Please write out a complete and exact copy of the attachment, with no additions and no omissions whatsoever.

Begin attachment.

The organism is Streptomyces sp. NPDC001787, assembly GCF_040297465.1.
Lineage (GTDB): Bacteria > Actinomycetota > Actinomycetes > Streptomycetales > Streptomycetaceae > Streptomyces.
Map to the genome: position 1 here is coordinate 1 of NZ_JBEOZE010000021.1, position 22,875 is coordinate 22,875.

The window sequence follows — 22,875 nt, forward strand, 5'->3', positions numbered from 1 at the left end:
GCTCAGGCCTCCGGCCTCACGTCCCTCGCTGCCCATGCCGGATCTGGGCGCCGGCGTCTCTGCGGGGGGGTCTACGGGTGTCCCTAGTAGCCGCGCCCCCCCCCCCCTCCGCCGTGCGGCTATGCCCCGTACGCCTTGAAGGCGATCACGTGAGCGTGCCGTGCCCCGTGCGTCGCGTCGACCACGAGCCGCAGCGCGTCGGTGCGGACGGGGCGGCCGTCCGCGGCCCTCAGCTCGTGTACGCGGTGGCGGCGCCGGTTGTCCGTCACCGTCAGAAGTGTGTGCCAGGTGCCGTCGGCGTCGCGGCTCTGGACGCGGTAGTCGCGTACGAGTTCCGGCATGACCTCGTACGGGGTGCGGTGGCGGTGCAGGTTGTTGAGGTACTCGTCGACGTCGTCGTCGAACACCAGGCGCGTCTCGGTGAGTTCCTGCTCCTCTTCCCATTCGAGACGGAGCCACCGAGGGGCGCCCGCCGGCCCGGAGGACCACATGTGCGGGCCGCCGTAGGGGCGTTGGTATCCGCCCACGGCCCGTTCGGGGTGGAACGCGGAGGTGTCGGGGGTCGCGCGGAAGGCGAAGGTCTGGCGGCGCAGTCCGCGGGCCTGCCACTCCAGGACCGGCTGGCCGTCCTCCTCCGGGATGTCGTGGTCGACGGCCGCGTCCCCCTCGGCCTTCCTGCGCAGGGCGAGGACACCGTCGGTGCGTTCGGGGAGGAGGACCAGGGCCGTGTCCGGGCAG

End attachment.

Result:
The organism is Streptomyces sp. NPDC001787, assembly GCF_040297465.1.
Lineage (GTDB): Bacteria > Actinomycetota > Actinomycetes > Streptomycetales > Streptomycetaceae > Streptomyces.
Map to the genome: position 1 here is coordinate 1 of NZ_JBEOZE010000021.1, position 22,875 is coordinate 22,875.

The window sequence follows — 22,875 nt, forward strand, 5'->3', positions numbered from 1 at the left end:
GCTCAGGCCTCCGGCCTCACGTCCCTCGCTGCCCATGCCGGATCTGGGCGCCGGCGTCTCTGCGGGGGGGTCTACGGGTGTCCCTAGTAGCCGCGCCCCCCCCCCCCTCCGCCGTGCGGCTATGCCCCGTACGCCTTGAAGGCGATCACGTGAGCGTGCCGTGCCCCGTGCGTCGCGTCGACCACGAGCCGCAGCGCGTCGGTGCGGACGGGGCGGCCGTCCGCGGCCCTCAGCTCGTGTACGCGGTGGCGGCGCCGGTTGTCCGTCACCGTCAGAAGTGTGTGCCAGGTGCCGTCGGCGTCGCGGCTCTGGACGCGGTAGTCGCGTACGAGTTCCGGCATGACCTCGTACGGGGTGCGGTGGCGGTGCAGGTTGTTGAGGTACTCGTCGACGTCGTCGTCGAACACCAGGCGCGTCTCGGTGAGTTCCTGCTCCTCTTCCCATTCGAGACGGAGCCACCGAGGGGCGCCCGCCGGCCCGGAGGACCACATGTGCGGGCCGCCGTAGGGGCGTTGGTATCCGCCCACGGCCCGTTCGGGGTGGAACGCGGAGGTGTCGGGGGTCGCGCGGAAGGCGAAGGTCTGGCGGCGCAGTCCGCGGGCCTGCCACTCCAGGACCGGCTGGCCGTCCTCCTCCGGGATGTCGTGGTCGACGGCCGCGTCCCCCTCGGCCTTCCTGCGCAGGGCGAGGACACCGTCGGTGCGTTCGGGGAGGAGGACCAGGGCCGTGTCCGGGCAG